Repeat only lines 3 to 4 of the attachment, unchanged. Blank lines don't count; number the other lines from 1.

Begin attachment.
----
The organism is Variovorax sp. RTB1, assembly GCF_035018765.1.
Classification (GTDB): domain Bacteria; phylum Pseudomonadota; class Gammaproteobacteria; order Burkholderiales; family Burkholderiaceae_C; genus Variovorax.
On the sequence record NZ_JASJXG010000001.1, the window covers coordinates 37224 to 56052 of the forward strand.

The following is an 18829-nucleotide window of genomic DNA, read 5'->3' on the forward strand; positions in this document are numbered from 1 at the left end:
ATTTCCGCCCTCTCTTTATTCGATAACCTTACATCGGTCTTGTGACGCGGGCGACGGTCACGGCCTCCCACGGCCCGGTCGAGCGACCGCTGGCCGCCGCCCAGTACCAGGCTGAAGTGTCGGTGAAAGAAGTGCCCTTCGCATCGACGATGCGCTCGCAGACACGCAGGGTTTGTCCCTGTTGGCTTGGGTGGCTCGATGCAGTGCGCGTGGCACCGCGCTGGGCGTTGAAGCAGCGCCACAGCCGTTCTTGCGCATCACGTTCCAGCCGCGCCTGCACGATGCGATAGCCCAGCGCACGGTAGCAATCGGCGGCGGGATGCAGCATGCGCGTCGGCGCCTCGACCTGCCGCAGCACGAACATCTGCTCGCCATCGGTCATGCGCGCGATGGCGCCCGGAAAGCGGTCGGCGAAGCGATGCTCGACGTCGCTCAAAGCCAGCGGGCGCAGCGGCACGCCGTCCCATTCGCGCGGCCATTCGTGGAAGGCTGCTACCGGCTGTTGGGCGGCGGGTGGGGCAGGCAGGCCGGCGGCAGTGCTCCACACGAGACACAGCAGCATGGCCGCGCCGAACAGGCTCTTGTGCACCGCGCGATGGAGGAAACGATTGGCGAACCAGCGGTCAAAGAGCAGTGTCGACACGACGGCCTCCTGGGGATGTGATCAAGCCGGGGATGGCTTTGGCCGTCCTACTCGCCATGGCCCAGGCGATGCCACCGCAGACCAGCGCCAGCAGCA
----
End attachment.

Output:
On the sequence record NZ_JASJXG010000001.1, the window covers coordinates 37224 to 56052 of the forward strand.

The following is an 18829-nucleotide window of genomic DNA, read 5'->3' on the forward strand; positions in this document are numbered from 1 at the left end: